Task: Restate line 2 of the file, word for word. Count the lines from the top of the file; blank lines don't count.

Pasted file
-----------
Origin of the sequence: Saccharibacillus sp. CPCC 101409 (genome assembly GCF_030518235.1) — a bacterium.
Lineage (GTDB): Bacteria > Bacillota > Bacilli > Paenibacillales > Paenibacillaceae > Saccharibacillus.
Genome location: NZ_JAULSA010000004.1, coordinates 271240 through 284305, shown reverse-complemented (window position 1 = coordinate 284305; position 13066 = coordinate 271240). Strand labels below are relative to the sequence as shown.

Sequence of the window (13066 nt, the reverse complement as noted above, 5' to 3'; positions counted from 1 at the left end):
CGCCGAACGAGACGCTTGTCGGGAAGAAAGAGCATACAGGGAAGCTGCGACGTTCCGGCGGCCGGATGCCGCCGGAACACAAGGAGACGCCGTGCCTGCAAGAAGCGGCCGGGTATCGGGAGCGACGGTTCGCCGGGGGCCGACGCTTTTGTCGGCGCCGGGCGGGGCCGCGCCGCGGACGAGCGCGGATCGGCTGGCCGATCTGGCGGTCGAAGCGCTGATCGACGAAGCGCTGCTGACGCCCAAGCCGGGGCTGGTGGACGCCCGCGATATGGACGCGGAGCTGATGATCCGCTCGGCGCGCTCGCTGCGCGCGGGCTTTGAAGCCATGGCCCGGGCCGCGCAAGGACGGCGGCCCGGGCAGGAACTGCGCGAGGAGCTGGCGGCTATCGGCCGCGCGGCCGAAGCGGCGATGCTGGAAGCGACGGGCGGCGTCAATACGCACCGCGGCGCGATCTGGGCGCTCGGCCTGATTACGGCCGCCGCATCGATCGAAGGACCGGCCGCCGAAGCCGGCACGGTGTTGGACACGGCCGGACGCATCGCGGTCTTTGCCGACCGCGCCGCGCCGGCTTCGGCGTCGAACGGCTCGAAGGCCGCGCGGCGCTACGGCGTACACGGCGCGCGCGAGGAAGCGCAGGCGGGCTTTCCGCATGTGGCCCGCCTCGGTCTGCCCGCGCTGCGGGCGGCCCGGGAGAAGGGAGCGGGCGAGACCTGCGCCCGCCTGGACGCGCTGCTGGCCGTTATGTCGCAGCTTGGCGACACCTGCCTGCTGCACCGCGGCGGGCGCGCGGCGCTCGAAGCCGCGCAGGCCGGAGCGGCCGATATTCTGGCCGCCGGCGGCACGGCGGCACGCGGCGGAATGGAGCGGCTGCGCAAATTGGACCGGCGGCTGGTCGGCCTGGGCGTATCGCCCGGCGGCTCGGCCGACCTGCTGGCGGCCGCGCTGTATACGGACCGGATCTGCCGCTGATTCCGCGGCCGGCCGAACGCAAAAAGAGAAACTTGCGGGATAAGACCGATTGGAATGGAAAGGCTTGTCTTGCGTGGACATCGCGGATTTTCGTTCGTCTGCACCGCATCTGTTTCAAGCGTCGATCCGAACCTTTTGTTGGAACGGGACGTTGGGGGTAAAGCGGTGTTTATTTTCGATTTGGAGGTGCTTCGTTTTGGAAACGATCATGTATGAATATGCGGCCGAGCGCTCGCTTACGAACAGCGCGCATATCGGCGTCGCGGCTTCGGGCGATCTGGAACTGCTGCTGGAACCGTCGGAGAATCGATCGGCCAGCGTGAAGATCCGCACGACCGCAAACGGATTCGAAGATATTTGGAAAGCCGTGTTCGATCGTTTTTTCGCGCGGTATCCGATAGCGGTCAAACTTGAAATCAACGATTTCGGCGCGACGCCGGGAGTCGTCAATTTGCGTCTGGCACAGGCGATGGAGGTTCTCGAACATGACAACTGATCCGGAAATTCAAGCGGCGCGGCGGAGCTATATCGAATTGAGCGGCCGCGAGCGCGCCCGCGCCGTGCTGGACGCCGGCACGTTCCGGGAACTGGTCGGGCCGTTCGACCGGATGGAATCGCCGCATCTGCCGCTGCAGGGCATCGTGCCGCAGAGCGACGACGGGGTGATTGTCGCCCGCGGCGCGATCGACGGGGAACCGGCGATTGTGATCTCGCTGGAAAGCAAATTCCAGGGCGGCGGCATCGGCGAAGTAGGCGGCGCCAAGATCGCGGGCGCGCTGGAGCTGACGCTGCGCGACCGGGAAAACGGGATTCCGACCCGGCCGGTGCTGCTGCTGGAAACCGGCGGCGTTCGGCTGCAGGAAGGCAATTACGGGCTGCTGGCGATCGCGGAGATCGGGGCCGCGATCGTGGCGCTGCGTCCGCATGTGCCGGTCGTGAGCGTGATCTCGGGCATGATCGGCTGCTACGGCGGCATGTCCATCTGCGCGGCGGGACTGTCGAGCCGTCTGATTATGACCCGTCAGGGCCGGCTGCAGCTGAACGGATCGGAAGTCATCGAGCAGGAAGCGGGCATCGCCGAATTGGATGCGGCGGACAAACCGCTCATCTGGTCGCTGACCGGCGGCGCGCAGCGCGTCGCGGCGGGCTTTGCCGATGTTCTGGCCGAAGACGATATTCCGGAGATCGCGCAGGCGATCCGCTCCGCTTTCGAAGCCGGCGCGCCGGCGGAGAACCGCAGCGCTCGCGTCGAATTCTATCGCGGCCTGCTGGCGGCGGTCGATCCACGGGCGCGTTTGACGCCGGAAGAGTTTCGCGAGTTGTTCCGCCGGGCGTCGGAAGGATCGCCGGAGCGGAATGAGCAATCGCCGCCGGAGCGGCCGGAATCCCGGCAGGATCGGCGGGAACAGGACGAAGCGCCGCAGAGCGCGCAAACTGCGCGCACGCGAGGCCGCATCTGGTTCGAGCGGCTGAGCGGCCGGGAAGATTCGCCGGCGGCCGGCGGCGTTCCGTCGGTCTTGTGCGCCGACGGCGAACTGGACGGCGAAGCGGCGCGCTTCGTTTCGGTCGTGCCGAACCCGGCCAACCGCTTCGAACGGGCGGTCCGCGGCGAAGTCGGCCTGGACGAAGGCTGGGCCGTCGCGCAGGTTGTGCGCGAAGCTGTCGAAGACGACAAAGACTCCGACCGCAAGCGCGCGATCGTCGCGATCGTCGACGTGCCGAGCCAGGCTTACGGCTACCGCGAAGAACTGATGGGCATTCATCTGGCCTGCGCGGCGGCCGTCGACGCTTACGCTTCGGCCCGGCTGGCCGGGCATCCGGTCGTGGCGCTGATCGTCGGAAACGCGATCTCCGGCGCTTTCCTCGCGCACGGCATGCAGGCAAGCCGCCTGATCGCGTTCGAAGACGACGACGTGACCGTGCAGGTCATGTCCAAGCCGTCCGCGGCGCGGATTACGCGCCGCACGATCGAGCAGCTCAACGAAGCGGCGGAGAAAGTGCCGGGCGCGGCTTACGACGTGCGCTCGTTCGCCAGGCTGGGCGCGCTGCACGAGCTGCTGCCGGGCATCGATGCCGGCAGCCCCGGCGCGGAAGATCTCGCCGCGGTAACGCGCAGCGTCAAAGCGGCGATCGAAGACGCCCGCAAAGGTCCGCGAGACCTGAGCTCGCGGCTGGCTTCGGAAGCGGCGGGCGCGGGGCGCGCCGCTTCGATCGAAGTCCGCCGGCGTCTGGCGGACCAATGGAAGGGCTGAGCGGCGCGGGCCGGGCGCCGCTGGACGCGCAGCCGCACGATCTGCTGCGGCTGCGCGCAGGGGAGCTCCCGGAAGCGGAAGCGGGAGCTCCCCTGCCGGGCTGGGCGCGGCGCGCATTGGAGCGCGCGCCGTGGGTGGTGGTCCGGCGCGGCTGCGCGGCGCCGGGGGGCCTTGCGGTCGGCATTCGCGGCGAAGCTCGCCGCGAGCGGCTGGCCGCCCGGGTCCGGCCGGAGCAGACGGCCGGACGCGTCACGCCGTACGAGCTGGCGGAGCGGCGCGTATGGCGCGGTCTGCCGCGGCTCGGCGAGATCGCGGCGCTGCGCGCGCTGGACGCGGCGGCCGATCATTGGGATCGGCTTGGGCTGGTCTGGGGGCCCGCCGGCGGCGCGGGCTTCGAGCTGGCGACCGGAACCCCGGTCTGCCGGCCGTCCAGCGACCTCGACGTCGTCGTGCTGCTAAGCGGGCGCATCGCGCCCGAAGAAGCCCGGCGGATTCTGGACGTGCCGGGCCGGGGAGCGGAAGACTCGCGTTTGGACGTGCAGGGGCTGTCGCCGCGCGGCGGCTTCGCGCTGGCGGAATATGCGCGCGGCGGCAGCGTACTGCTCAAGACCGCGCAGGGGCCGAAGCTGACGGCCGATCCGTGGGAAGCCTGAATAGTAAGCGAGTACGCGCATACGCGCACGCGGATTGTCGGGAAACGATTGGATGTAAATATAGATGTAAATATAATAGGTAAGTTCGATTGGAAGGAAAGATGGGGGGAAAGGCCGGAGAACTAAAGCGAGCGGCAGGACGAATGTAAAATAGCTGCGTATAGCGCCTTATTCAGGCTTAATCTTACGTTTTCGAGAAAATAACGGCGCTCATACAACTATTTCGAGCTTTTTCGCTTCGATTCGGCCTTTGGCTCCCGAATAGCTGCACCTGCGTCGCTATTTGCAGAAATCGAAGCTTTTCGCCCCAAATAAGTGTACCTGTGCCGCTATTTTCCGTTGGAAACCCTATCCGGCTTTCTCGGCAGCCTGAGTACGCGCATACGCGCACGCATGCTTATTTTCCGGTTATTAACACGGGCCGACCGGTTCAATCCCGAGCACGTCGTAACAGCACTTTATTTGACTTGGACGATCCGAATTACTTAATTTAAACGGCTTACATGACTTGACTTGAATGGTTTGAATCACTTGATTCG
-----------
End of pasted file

Lineage (GTDB): Bacteria > Bacillota > Bacilli > Paenibacillales > Paenibacillaceae > Saccharibacillus.